Nebraska Part V: The Return of the Cranes

Fifth in a series about the Delaware Nature Society trip to Nebraska in March.

By Joe Sebastiani, Members Program Team Leader

“When we hear his call we hear no mere bird.  We hear the trumpet in the orchestra of evolution.  He is the symbol of our untamable past, of that incredible sweep of millennia which underlies and conditions the daily affairs of birds and men.”  By Aldo Leopold from A Sand County Almanac regarding the Sandhill Crane.

With temperatures in the 20’s and winds whipping, we were dressed more for the Sandhill Crane arctic breeding grounds than Nebraska.  In the evening, thousands of cranes, mostly Lesser Sandhills with some Greater Sandhills mixed in, return to the Platte River to roost for the night.  If you are a crane, the shallow water of the wide river is a safe spot to see and hear predators approaching at night. 

As the sounds of distant croaking and trumpeting fill the air and grow in volume, flock after flock pour onto the river.  The partly cloudy day dissolved into a glowing sunset, perfect as a backdrop for the descending cranes.

We were treated to a blind all to ourselves at the Rowe Audubon Sanctuary to closely observe the return of thousands of Sandhill Cranes to their night-roost on the Platte River.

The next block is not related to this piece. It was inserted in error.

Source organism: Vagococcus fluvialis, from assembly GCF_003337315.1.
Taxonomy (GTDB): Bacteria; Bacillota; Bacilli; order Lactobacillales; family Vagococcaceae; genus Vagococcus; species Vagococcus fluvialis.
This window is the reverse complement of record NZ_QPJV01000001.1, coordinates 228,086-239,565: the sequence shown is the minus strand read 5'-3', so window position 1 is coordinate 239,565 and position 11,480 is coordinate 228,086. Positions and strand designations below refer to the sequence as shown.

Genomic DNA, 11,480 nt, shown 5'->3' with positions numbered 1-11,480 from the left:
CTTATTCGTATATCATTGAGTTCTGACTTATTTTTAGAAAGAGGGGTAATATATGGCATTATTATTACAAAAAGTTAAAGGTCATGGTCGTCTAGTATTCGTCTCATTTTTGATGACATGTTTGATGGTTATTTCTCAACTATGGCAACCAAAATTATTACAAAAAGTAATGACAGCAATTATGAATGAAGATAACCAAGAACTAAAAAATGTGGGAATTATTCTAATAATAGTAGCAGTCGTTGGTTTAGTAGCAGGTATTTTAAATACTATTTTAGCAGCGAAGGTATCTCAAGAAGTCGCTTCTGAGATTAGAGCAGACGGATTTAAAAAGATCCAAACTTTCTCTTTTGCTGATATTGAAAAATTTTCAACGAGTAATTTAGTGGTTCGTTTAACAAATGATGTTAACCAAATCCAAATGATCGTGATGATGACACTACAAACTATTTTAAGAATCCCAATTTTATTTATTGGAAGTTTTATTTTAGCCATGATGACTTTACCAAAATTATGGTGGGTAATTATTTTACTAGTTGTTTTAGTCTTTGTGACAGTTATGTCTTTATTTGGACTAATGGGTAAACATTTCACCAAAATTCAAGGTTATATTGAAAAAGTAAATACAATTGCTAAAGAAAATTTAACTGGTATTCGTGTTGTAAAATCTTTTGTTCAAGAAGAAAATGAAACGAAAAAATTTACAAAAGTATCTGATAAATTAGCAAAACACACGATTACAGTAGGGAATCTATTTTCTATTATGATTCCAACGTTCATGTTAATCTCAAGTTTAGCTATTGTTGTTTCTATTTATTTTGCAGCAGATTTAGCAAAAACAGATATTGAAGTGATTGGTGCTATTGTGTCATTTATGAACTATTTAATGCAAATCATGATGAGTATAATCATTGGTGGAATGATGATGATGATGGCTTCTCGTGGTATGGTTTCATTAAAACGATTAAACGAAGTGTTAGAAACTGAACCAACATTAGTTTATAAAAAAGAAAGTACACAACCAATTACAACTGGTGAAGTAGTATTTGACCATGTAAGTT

We were treated to a blind all to ourselves at the Rowe Audubon Sanctuary to closely observe the return of thousands of Sandhill Cranes to their night-roost on the Platte River.

In a blind all to ourselves, Kent Skaggs from the Sanctuary was our guide.  His interpretation of the scene was wonderful.  As the sun set, the cranes kept coming in.  Just when we thought the river couldn’t fit more, the flock kept growing, until the river was brimming with them.  The mixture of the adult’s bugling, wailing, and trumpeting sounds, plus the squealing of juveniles was overwhelming.  We forgot the cold weather and wind as we witnessed one of the most beautiful and dramatic wildlife scenes in all of North America. 

Enjoy this little video clip of the return of the Sandhill Cranes.

 

Keep posted for the grand finale of our trip…

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